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Fact-checking in Africa

Global Fact 6 and African Facts 2 brought together fact-checkers from around the world.

In mid-June fact-checkers from 145 organisations across the globe converged in Cape Town, South Africa for Global Fact 6, the world’s sixth fact-checking summit. One day before the global conference a smaller group of African fact-checkers met for the Africa Facts 2 Conference to discuss challenges, goals and questions in the field of fact-checking with a particular focus on the African situation.

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By Franziska Krämer

Nowadays, information and claims are often adopted unchecked and distributed quickly – particularly via social media. For many, including journalists, it often seems easier – and more time-saving – to adopt statements circulating in public without critically questioning their content. Untrue claims and false information can, however, cause great damage as decisions and opinions should be made on the basis of true information.

On the African continent there has been a surge in the number of journalism-related organisations which check information and claims circulating in public – doing so-called ‘fact-checking’. The first independent African fact-checking organisation was Africa Check, founded in 2012 in Johannesburg. The non-profit organisation has expanded rapidly and now has offices in Kenya, Nigeria, Senegal and South Africa where it works to ensure debates in society and in the media are based on reliable facts.

With the help of Africa Check and a fellowship partnership with KAS Media Africa, more and more fact-checking organisations are emerging in various African countries. A gathering of African fact-checkers was first convened in November 2017 to form an open network. The recent Africa Facts 2 in Cape Town was its long-awaited follow-up. KAS Media Africa assisted to enable four journalists from Botswana, Kenya, Namibia and Senegal to participate in the regional conference as well as Global Fact 6. Themed "Building non-partisan fact-checking on the continent", the Africa Facts conference was attended by 30 participants from 16 different organisations exchanging experiences, challenges and lessons from their work.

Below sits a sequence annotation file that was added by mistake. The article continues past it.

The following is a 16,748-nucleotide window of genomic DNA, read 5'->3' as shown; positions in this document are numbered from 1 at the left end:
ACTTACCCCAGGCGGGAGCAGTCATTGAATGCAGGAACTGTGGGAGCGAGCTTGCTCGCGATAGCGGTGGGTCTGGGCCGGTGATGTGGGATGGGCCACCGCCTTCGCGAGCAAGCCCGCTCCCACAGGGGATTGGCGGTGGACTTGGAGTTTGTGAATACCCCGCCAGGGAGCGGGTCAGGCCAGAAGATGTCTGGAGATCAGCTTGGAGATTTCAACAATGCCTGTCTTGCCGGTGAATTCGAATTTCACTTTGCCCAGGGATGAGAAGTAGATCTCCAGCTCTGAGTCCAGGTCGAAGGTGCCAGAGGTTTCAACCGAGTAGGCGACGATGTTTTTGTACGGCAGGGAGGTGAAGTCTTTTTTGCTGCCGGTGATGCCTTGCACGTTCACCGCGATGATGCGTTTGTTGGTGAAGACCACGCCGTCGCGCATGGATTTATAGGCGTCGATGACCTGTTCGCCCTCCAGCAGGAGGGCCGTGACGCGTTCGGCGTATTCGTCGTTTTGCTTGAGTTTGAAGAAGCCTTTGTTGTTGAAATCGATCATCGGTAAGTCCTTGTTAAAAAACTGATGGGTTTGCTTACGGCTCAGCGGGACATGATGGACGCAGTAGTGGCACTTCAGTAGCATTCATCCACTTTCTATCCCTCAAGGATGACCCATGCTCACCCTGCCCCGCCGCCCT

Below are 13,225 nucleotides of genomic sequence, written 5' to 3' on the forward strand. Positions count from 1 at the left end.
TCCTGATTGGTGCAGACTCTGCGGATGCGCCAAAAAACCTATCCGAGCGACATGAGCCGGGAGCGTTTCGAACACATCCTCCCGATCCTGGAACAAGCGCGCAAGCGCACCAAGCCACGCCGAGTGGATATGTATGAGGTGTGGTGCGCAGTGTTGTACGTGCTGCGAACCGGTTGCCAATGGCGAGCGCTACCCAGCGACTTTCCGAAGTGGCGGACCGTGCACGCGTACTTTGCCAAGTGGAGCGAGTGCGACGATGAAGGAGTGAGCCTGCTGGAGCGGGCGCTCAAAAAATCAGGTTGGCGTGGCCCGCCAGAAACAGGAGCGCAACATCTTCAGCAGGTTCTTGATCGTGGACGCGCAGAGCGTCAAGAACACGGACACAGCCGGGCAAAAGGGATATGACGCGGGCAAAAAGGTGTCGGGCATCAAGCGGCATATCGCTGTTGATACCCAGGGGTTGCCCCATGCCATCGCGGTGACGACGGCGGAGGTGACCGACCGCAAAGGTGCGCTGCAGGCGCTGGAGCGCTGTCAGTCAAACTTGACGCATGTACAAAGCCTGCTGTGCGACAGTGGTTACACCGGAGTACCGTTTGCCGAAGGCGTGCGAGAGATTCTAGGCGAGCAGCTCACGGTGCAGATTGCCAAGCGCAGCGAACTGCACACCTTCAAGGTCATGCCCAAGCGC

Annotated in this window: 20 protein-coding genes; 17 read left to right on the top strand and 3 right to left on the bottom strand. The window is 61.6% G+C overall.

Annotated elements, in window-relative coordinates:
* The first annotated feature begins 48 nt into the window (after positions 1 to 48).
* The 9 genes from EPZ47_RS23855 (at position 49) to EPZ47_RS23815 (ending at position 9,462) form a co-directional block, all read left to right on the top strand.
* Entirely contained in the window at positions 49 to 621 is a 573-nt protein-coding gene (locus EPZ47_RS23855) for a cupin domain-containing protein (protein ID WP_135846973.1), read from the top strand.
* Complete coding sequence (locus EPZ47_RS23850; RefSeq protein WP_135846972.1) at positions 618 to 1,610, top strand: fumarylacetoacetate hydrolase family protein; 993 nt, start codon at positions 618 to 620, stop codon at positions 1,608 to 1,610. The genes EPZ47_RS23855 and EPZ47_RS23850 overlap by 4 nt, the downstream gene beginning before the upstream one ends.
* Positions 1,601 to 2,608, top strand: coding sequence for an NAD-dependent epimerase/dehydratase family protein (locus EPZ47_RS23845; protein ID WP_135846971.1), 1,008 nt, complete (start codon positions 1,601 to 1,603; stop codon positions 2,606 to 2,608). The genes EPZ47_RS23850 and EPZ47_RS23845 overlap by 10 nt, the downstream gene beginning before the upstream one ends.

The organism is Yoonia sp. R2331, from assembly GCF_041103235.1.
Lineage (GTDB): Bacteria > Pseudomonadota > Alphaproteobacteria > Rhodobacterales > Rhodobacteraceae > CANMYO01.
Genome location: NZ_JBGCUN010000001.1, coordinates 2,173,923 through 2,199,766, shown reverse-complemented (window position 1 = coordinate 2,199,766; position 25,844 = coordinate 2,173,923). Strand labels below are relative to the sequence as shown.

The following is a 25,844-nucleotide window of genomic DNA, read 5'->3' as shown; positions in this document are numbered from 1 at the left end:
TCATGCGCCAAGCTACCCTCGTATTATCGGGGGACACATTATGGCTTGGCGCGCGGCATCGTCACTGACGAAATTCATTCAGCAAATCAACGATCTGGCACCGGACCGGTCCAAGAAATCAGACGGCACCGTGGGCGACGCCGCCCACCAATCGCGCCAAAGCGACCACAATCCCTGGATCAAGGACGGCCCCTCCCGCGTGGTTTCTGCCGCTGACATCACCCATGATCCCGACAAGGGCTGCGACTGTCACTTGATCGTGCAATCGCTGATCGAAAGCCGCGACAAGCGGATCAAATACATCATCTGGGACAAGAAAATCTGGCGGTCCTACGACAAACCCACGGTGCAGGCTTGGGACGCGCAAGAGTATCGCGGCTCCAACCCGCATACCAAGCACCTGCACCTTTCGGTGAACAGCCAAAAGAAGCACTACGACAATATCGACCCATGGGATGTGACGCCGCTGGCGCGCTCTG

Ebele Oputa from the Nigerian fact-checking organisation Dubawa spoke in her session on the question of how to choose what to fact-check. Dubawa's fact-checkers examine any information that is going viral or that could have serious consequences. Oputa cited an example of a fact-check on a claim made by the Nigerian Minister of Agriculture and Rural Development, where he said that Thailand blamed Nigeria for the rise of the country's unemployment rate as Nigeria had reduced its rice imports from Thailand. Ogbeh's allegation spread rapidly - but turned out to be incorrect according to Dubawa’s fact-check.

„Sometimes we decide to even still fact-check things that are not viral, which do not to seem to affect national security but still provide new information for the public,” she says. To emphasize this, Oputa mentioned a fact check in which Dubawa found out that the Ankara material, from which many clothes are made in Nigeria, is not indigenous to the country, contrary to the assumptions of many.